Steve Albini would be a legendary figure in rock circles if all he’d done was produce Nirvana’s In Utero, the Pixies’ Surfer Rosa, and helmed the punk outfits Big Black and Shellac. But he also became a go-to industry gadfly after writing the still widely circulated 1993 music-business polemic “The Problem With Music.” His opinions since then haven’t softened, at least in regard to streaming services, which was the subject of conversation when Vulture called him last week at his studio in Chicago to talk Tidal. “Historically, every time there’s been a new technological progression, there’s been a new convenience format [for listening to music],” he said. “So the question is, is it possible for something to be more convenient than streaming? And the answer is obviously yes.” He imagines a cheap app that autonomously searches for music from anywhere on the internet; streaming, like CDs and the 8-track tape, is just a temporary development in a long line of new technologies designed for convenience.
Albini calls Tidal a “budget version of Pono” — the fledgling digital music player launched by Neil Young last year — that won’t make a significant impact on the market because, “if you want your music to play at the push of a button, convenience is going to trump sound quality 100 percent of the time.” Furthermore, he argues that people preoccupied with “lossless sound quality” will always prefer the gold standard of vinyl over streaming. (Last year, vinyl sales reached 9.2 million, a 52 percent increase from 2013, and this week, the U.K. launched its first-ever vinyl-only album charts.) “It’s for the same reason,” he says, “that if you had a screen that displayed paintings in your living room, very few serious art enthusiasts would care for such a screen despite the fact that it might show you very high-resolution images of artworks. They want to own a piece of art that is a direct connection to the person who made it. Having an HD screen in your house that would display artwork might have a market, but it’s not the same market as people who are interested in owning art.” In other words, the difference between people who are willing to buy music and those who want music at the push of a button is being vastly underestimated.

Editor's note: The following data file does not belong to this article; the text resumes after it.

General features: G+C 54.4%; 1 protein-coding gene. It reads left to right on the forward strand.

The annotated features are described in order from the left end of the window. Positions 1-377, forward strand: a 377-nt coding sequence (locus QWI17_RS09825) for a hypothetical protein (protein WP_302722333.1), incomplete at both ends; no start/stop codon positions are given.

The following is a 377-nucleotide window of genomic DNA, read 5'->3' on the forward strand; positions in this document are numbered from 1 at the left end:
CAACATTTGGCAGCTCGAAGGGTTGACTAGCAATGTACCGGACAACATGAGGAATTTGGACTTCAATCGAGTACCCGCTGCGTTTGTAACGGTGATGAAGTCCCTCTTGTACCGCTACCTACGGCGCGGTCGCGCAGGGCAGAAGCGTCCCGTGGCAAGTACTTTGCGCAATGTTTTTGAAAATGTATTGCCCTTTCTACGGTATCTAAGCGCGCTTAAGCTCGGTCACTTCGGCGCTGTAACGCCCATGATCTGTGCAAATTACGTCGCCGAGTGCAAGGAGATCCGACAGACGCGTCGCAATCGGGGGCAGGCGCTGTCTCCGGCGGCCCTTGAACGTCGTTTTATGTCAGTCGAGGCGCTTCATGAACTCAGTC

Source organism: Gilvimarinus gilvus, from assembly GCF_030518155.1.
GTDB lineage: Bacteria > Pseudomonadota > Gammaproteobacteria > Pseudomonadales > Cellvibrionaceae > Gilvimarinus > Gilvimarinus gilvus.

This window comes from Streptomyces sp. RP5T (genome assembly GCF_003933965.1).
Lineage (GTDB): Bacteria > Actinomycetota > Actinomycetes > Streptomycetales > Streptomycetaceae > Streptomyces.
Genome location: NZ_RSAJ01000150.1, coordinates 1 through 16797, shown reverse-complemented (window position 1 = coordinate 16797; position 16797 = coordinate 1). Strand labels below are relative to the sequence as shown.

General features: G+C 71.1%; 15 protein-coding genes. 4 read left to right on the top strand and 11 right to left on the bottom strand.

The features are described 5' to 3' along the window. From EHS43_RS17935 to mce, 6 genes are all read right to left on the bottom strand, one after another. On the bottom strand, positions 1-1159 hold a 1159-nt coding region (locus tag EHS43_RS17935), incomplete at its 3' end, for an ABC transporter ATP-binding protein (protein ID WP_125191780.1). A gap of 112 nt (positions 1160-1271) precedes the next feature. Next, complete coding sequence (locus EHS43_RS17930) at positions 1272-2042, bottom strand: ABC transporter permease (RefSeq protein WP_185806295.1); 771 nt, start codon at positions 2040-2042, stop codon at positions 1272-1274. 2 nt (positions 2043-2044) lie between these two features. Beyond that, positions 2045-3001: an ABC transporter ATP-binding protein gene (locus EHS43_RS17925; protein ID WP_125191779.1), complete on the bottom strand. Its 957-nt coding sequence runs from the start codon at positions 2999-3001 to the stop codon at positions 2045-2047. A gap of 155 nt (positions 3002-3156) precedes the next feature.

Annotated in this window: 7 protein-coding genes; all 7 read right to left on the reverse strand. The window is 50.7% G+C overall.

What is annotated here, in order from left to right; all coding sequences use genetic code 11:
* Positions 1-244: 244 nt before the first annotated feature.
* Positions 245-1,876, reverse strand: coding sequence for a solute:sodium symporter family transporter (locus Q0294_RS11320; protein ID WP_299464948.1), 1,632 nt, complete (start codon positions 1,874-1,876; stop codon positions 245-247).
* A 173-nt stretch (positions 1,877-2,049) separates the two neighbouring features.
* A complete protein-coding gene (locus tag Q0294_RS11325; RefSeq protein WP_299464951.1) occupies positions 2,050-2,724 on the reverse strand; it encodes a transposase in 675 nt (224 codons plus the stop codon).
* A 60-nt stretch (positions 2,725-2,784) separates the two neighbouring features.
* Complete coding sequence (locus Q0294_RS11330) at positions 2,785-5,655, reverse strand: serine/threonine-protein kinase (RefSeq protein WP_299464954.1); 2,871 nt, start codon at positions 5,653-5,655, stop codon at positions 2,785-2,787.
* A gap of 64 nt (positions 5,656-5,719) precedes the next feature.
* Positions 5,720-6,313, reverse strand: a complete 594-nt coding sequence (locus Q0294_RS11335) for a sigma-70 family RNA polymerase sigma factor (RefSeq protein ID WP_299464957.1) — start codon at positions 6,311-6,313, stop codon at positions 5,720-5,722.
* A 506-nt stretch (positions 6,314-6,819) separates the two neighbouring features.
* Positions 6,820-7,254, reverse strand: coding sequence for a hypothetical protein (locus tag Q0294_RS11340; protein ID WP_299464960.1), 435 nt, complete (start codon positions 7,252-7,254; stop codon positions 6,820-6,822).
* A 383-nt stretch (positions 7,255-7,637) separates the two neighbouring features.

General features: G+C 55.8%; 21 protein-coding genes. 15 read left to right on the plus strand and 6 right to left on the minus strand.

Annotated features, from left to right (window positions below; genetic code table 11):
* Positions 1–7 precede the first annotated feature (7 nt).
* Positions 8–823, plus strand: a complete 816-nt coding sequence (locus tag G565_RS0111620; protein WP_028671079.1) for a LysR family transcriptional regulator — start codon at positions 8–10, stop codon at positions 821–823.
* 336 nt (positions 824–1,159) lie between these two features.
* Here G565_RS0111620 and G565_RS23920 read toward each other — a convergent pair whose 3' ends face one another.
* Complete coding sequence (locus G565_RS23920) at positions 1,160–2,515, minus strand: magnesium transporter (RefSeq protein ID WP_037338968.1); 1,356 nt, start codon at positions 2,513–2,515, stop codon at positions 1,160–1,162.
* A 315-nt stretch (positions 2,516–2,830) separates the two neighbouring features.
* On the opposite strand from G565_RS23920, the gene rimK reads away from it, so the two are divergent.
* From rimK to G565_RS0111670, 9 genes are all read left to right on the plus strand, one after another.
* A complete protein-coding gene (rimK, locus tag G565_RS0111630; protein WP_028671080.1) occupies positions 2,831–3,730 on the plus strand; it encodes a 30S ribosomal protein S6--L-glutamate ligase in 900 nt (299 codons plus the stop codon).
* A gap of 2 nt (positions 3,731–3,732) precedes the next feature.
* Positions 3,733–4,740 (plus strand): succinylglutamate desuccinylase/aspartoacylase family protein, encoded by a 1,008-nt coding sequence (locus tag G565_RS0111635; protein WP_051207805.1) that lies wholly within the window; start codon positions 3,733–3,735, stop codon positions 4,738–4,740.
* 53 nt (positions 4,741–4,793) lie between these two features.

Tidal, which costs $10–20 a month, hopes to convert those who use the “freemium” ad-supported model on Spotify by offering hi-fi sound and exclusive music and videos. Jay Z and Rihanna, both Tidal shareholders, have already pulled some of their back catalogues from Spotify. Albini believes this is a mistake. “The for-pay services are deluding themselves by trying to establish a permanent monetization of something that’s in flux,” he says. “The internet provides access to materials and things. Creating these little streaming fiefdoms where certain streaming services have certain artists and certain streaming services have other artists is a crippled use of the internet. If the internet has demonstrated anything over the years, it’s that it has a way of breaking limitations placed on its content.” To his point, last week, Beyoncé and Rihanna released videos exclusively on Tidal; both were immediately available through other sources within a few hours.
Thanks to the decline of the major label system, Albini says more artists have the opportunity to develop sustainable, independent careers with fewer corporate players involved to claim their cut. Meanwhile, streaming will serve its purpose until something more convenient comes along. Shellac, Albini’s band, wasn’t originally available on Spotify either, until he started to feel “snobbish” about it. “For listeners, it’s great,” he says, adding that he listens to Spotify himself on occasion, usually while playing cards with his wife, Heather. “The High on Fire channel is excellent if you want background music for poker.” Those must be some pretty intense games.